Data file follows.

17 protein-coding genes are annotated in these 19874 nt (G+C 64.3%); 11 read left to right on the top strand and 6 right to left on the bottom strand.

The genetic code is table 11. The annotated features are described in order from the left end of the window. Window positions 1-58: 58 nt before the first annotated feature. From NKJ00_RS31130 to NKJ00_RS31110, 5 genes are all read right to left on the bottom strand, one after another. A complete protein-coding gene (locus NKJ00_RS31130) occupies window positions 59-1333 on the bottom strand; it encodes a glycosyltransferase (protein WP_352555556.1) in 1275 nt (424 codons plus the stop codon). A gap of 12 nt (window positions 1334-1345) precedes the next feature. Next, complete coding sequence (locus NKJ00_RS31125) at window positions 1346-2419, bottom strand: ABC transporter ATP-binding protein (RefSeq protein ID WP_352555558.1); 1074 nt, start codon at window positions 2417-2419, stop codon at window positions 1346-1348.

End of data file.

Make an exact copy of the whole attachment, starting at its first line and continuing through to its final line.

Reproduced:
17 protein-coding genes are annotated in these 19874 nt (G+C 64.3%); 11 read left to right on the top strand and 6 right to left on the bottom strand.

The genetic code is table 11. The annotated features are described in order from the left end of the window. Window positions 1-58: 58 nt before the first annotated feature. From NKJ00_RS31130 to NKJ00_RS31110, 5 genes are all read right to left on the bottom strand, one after another. A complete protein-coding gene (locus NKJ00_RS31130) occupies window positions 59-1333 on the bottom strand; it encodes a glycosyltransferase (protein WP_352555556.1) in 1275 nt (424 codons plus the stop codon). A gap of 12 nt (window positions 1334-1345) precedes the next feature. Next, complete coding sequence (locus NKJ00_RS31125) at window positions 1346-2419, bottom strand: ABC transporter ATP-binding protein (RefSeq protein ID WP_352555558.1); 1074 nt, start codon at window positions 2417-2419, stop codon at window positions 1346-1348.